Frequently Asked Questions about CERT
What is CERT?
The Community Emergency Response Team (CERT) Program educates people about disaster preparedness for hazards that may impact their area (e.g. earthquakes or fires) and trains them in basic disaster response skills, such as fire safety, light search and rescue, team organization, and disaster medical operations.
Using the training learned in the classroom and during exercises, CERT members can assist others in their neighborhood or workplace following an event when professional responders are not immediately available to help. CERT members also are encouraged to support emergency response agencies by taking a more active role in emergency preparedness projects in their community.
Why take the CERT training?
Local government prepares for everyday emergencies. However, there can be an emergency or disaster that can overwhelm the community’s immediate response capability. Police, firefighters, and other first responders may not be able to help right away.
The primary reason for CERT training is to give people the decision-making, organizational, and practical skills to offer immediate assistance to family members, neighbors, and associates while waiting for help. While people will respond to others in need without the training, the goal of the CERT program is to help people do so effectively and efficiently without placing themselves in unnecessary danger.
Who can take the CERT training?
In addition to individual community members, other good fits are neighborhood watch groups, community organizations, communities of faith, school staff, workplace employees, scouting organization and other groups that come together regularly for a common purpose. CERT skills are useful in disaster and everyday life events.
Participants under 18 are welcome but require parental permission to attend CERT-related activities.
What’s in the training?
To become a CERT volunteer, one must complete the Basic CERT Classroom Training Course. The class consists of six modules with topics that include an Introduction to CERT, Fire Safety, Hazardous Material and Terrorist Incidents, Disaster Medical Operations and Search and Rescue. (More details)
The class is part lecture, part hands-on skills practice. Class time is typically 20 hours. Some classes are taught one evening a week. Other classes are run on weekends. Please check our calendar for upcoming trainings in Santa Cruz County.
What if I have concerns about my age or physical ability?
There are many jobs within CERT for someone who wants to be involved and help. Following a disaster, CERT members are needed for documentation, comforting others, logistics, etc. Non-disaster-related team activities may include keeping databases, developing a website, writing a newsletter, planning activities, helping with special events and organizing exercises and activities.
During CERT classroom training, if one has a concern about doing a skill like lifting, just let the instructor know. You can learn from watching. We would like everyone who wants to go through the training to have an opportunity to participate and learn the skills. CERT educates participants about local hazards and trains them in skills that are useful during disaster and life’s everyday emergencies.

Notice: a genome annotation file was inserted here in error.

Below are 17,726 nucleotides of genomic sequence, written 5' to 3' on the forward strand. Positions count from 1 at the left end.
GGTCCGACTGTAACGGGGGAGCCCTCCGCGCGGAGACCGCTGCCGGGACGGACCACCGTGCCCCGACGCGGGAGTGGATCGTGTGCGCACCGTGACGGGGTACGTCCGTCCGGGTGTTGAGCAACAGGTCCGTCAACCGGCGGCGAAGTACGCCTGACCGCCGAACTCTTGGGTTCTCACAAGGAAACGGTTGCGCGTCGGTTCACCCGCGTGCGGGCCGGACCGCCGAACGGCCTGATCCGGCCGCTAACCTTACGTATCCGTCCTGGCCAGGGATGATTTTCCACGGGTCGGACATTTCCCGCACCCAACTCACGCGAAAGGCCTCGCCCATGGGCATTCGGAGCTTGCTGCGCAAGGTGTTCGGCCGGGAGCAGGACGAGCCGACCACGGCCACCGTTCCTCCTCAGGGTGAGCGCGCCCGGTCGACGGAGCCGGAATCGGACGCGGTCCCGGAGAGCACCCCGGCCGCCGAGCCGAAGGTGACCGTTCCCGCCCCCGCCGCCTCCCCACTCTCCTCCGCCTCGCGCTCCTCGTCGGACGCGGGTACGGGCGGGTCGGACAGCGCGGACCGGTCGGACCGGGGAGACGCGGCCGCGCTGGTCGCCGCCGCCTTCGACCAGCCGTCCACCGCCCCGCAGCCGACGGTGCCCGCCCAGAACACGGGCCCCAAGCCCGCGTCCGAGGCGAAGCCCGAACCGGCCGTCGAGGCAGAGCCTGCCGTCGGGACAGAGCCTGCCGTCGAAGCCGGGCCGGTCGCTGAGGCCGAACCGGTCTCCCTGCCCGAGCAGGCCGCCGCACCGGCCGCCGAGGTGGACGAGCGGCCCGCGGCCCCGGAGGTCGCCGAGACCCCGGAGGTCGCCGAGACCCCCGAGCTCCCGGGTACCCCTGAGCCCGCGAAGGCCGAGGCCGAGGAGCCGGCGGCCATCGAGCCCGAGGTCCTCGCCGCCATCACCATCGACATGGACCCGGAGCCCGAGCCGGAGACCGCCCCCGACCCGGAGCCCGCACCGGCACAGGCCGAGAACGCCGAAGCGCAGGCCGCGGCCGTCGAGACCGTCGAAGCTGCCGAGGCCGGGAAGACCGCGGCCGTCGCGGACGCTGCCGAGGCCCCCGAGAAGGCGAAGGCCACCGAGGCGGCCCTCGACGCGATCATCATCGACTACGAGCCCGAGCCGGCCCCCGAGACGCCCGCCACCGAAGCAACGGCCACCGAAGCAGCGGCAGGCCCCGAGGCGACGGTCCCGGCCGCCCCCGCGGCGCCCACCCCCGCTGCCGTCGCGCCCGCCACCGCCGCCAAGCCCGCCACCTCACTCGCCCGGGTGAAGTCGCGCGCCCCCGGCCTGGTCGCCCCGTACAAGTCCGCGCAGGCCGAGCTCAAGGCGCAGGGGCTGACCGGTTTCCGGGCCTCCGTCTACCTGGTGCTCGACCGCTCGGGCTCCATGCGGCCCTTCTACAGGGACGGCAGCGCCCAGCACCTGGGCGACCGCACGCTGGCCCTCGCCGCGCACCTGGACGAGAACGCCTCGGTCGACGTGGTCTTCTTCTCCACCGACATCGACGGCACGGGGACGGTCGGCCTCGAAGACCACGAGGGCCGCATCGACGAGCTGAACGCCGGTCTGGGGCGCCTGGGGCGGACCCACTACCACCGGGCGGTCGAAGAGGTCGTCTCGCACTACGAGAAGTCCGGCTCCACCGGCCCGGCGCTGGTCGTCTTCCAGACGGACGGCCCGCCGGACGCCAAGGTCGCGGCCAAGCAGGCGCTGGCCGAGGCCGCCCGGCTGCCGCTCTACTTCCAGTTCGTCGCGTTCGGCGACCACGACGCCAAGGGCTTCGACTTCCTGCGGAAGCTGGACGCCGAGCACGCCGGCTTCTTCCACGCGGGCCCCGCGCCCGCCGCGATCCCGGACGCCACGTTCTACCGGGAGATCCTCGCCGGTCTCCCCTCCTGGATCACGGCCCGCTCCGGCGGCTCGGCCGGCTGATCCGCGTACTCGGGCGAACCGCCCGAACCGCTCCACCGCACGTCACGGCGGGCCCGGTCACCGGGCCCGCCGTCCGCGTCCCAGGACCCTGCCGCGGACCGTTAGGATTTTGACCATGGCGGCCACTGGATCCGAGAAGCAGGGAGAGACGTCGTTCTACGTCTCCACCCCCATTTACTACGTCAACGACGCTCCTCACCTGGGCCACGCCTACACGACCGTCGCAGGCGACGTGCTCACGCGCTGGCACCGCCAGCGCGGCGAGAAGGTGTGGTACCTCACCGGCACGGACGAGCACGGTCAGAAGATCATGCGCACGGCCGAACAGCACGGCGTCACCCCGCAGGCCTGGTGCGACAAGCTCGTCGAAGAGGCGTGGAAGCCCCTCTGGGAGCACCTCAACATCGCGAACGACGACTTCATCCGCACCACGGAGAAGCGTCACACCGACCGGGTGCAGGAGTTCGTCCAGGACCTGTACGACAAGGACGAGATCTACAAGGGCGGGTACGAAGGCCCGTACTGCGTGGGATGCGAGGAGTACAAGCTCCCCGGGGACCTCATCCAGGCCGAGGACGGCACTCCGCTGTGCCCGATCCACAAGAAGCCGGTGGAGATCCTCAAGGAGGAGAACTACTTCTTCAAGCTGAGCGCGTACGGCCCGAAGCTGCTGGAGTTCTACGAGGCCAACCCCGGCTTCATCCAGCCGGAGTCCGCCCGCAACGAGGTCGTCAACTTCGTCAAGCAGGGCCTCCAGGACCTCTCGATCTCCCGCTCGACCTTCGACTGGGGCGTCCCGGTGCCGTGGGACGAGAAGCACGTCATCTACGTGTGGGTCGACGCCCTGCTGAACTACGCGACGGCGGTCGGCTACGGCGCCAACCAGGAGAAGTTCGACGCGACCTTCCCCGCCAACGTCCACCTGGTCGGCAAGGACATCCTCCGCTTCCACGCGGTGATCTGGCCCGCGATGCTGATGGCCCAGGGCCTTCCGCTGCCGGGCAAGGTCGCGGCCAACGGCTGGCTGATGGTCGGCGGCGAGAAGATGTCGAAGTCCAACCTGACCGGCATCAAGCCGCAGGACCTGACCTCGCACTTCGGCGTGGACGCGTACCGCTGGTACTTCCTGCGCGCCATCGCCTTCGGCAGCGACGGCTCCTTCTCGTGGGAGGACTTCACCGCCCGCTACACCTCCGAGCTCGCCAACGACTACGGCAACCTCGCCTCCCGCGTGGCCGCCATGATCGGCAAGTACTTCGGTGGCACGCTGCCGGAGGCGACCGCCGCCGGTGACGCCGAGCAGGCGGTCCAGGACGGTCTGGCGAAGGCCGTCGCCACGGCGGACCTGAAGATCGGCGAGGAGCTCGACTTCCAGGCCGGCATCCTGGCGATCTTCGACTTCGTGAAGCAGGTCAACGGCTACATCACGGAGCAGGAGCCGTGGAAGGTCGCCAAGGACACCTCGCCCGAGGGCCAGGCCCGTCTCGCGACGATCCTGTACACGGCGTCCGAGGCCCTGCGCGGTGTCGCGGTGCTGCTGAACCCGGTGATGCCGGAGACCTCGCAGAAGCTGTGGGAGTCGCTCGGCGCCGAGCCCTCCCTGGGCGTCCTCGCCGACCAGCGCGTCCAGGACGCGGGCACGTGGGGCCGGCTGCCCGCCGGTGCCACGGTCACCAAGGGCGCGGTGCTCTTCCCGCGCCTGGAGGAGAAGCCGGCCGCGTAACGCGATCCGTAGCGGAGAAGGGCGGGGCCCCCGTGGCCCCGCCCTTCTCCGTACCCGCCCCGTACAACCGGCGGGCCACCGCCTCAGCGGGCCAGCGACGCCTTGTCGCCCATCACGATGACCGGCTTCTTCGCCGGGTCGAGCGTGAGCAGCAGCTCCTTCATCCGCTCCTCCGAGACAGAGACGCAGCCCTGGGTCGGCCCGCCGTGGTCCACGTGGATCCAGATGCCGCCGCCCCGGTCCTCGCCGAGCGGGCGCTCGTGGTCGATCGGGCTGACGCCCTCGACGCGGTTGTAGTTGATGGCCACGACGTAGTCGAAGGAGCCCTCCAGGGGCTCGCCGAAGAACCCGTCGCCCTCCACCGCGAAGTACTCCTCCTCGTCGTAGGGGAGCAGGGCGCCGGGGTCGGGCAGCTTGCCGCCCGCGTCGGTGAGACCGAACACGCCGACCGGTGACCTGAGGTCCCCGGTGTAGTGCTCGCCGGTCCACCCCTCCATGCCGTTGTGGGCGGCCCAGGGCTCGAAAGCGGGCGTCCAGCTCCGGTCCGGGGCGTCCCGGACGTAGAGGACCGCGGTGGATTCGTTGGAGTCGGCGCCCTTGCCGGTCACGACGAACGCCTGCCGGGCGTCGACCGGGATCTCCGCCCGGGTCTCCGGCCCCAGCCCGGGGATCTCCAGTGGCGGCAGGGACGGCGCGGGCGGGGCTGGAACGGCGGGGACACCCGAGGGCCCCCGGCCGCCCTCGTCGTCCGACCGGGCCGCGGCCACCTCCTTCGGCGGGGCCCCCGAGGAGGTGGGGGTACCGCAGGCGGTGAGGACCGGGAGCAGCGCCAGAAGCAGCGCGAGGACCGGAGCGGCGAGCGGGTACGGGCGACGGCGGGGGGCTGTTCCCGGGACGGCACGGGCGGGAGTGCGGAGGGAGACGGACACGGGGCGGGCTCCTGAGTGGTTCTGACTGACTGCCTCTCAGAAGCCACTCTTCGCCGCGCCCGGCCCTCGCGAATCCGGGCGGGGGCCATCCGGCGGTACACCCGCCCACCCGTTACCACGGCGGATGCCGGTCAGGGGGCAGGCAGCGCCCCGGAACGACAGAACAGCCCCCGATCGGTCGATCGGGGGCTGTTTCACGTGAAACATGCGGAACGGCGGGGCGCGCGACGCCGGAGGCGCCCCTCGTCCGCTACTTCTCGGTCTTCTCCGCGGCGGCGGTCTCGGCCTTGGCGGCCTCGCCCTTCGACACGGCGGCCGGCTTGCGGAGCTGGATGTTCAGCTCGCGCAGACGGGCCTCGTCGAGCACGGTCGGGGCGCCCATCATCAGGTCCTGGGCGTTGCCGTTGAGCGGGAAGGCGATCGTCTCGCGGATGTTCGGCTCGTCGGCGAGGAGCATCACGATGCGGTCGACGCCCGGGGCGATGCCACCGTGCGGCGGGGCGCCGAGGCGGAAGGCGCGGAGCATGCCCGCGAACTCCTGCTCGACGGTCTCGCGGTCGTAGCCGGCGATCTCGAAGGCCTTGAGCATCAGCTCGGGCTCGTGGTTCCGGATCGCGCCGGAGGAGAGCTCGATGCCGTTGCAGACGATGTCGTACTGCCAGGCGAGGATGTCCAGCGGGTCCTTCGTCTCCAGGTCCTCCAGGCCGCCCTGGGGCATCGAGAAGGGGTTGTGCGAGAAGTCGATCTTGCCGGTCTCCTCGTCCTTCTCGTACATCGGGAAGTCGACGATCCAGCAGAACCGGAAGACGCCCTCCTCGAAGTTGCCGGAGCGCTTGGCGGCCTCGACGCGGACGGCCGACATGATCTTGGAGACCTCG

How do I register for a training class?
See the calendar for upcoming trainings.
How can I maintain my CERT skills? (And re-certification)
CERT members and the local sponsoring agencies work together to maintain team skills. Please check our calendar for upcoming exercises and training opportunities in Santa Cruz County. See the Resources page for additional training and guidelines.
When you complete the Basic CERT Course, you receive a Disaster Service Worker (DSW) badge good for five (5) years. For re-certification, and to get an updated badge, here are the recertification guidelines and the steps to follow. Contact us if you need re-certification this year.
What can I do to help in an emergency if I haven’t taken the CERT training?
In the immediate aftermath of an earthquake, fire, explosion, or other disasters, it’s not uncommon for people to turn out in large numbers to assist victims, clear debris, and help on dozens of other tasks to get a community back on its feet.
This altruism is inspiring, but these unsolicited or “spontaneous” volunteers may be putting themselves and others at risk for injury and, in rare cases, death as a result of their lack of training in safe and proper disaster response. This can also delay or divert assistance from those already in urgent need of assistance.
Spontaneous volunteers also may not be familiar with the concepts of situation assessments, incident management, or chain of command. These three skills are essential in disaster situations, to ensure that resources get where they are needed as quickly as possible, rescues and relief efforts go to the most needed, efforts aren’t duplicated in one area while another area has absolutely nothing, etc.
CERT training can make you a much more knowledgeable and capable volunteer. If you haven’t taken CERT training, it may be best to accept guidance and direction from a trained volunteer.
How do I find a local CERT team?